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Title: An electron beam addressed liquid crystal light valve projector
Author: Bryan, Charles Edward
ISNI:       0000 0001 3506 4221
Awarding Body: University of Cambridge
Current Institution: University of Cambridge
Date of Award: 1987
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The contents of this dissertation relate to a liquid crystal light valve which is addressed by an electron beam. The light valve has been configured with a computer aided designed optical projection system, to produce an electron beam addressed liquid crystal light valve projector. The projector is capable of turning an electrical signal into a corresponding projected picture. A minimum resolution of 33um was demonstrated in a smectic-A liquid crystal light valve and one of 40um in a dyed phase change guest-host liquid crystal light valve. The diameter of the active area of the light valve was 45mm. Crucial to the realization of the projector was the patented invention and design of an electrically highly anisotropic disc of 47mm diameter which was approximately 2mm thick. The disc, which was conducting through its thickness and insulating across its plane, formed the top interface of the liquid crystal light valve and permitted the electron beam to deposit a charge pattern which could be conveyed to the thin liquid crystal layer without loss of resolution. The disc was made using a specially constructed piece of apparatus wherein the holes in a glass capillary array were filled with a low melting point alloy. Discs were made using three different low melting point alloys and their various merits were considered. Consideration was also given to developing the deflection coils used in this projector. Computer aided design resulted in a deflection coil system capable of a resolution of over 8 x 108 pixels in a 50mm x 50mm frame at a half angular aperture of 1mrad. In order to evaluate the resolution of the light valve, a micro-computer controlled dot pattern generator was built. This was used to drive the deflection coils in such a way as to control both the dwell time and position of the electron beam spot. Lines of different spacings were written on the light valve. Electron and optical micrographs are presented to demonstrate the quality of the anisotropic disc. Photographs and optical micrographs are included to show the pictures which were obtained from the projector and also the lines written on the light valve.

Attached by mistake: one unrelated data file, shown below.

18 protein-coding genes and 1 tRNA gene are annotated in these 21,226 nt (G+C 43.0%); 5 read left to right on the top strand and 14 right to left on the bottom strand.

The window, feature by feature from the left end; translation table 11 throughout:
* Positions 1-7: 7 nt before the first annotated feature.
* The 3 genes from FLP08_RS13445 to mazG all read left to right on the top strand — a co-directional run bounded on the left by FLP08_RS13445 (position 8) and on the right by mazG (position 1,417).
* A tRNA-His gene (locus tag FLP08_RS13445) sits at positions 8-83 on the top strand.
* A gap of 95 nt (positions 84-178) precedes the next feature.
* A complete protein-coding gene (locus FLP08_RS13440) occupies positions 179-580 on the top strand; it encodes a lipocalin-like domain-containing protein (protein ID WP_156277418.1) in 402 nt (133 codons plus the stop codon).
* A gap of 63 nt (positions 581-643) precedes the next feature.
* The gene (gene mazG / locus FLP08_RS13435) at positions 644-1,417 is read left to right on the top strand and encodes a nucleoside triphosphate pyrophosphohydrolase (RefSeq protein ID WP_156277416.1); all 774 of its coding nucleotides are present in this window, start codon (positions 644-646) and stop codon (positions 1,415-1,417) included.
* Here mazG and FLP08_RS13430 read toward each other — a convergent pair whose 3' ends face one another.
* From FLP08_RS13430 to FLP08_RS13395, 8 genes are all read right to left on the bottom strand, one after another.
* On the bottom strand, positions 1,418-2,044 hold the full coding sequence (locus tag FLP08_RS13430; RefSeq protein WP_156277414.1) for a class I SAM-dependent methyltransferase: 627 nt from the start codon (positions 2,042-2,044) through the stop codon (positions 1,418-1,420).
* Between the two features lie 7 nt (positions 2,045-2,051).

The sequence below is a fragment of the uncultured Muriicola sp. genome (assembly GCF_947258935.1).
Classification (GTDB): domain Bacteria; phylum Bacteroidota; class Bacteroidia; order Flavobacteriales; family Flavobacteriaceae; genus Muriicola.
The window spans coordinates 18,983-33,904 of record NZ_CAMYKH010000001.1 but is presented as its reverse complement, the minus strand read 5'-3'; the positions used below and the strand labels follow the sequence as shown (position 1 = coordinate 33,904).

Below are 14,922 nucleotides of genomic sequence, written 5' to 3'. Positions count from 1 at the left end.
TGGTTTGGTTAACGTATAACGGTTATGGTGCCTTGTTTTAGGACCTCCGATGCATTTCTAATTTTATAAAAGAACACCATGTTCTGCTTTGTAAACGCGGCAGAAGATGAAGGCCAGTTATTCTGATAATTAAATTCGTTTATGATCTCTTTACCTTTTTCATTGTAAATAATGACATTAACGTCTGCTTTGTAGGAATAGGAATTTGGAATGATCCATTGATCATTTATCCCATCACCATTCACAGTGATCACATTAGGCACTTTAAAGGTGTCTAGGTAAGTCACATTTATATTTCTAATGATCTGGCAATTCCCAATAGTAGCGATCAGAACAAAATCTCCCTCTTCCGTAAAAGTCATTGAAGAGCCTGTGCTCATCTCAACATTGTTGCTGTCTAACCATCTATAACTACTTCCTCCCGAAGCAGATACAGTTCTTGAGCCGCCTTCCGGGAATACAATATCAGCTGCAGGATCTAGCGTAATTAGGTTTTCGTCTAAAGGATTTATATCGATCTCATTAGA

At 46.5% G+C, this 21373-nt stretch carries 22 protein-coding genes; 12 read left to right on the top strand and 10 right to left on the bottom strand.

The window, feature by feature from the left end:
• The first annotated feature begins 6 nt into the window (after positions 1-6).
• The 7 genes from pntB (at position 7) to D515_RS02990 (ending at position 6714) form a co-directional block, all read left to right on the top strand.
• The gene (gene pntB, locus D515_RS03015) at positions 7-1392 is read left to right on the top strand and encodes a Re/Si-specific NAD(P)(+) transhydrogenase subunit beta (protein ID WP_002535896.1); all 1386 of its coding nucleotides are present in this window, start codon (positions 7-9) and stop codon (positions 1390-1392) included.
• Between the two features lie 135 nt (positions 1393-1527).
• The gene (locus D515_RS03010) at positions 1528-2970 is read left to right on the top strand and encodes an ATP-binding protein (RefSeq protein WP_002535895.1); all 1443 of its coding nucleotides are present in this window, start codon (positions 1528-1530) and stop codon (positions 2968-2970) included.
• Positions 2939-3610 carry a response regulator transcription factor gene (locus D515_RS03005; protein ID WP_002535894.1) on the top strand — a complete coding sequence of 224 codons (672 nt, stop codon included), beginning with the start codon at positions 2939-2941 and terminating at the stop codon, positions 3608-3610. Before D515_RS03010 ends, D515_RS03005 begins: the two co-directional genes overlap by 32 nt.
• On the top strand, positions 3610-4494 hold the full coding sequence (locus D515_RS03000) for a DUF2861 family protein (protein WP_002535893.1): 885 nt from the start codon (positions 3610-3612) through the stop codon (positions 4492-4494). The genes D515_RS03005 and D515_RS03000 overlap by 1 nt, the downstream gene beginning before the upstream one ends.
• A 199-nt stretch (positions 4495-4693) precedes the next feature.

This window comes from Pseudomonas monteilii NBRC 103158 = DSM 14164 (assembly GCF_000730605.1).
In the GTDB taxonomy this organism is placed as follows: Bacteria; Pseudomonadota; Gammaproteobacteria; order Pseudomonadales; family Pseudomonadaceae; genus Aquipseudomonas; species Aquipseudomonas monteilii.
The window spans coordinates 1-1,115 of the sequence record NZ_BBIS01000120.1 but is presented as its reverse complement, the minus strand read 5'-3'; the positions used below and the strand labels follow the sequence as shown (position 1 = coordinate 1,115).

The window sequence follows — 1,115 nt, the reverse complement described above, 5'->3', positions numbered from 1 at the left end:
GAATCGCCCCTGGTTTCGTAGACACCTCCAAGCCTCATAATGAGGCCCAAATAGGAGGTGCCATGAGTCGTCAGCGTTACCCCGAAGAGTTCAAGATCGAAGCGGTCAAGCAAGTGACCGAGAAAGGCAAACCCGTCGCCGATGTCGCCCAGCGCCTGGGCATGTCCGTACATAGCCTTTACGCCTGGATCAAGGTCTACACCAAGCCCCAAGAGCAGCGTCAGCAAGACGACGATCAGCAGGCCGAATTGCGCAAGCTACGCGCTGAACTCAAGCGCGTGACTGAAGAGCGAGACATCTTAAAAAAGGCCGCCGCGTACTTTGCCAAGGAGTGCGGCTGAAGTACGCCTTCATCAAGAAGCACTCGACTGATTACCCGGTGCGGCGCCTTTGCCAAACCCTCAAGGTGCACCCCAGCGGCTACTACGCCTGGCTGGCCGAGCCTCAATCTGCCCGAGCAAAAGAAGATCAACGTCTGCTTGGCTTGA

Supervisor: Not available Sponsor: Not available
Qualification Name: Thesis (Ph.D.) Qualification Level: Doctoral
EThOS ID:  DOI: Not available
Keywords: Optical projection system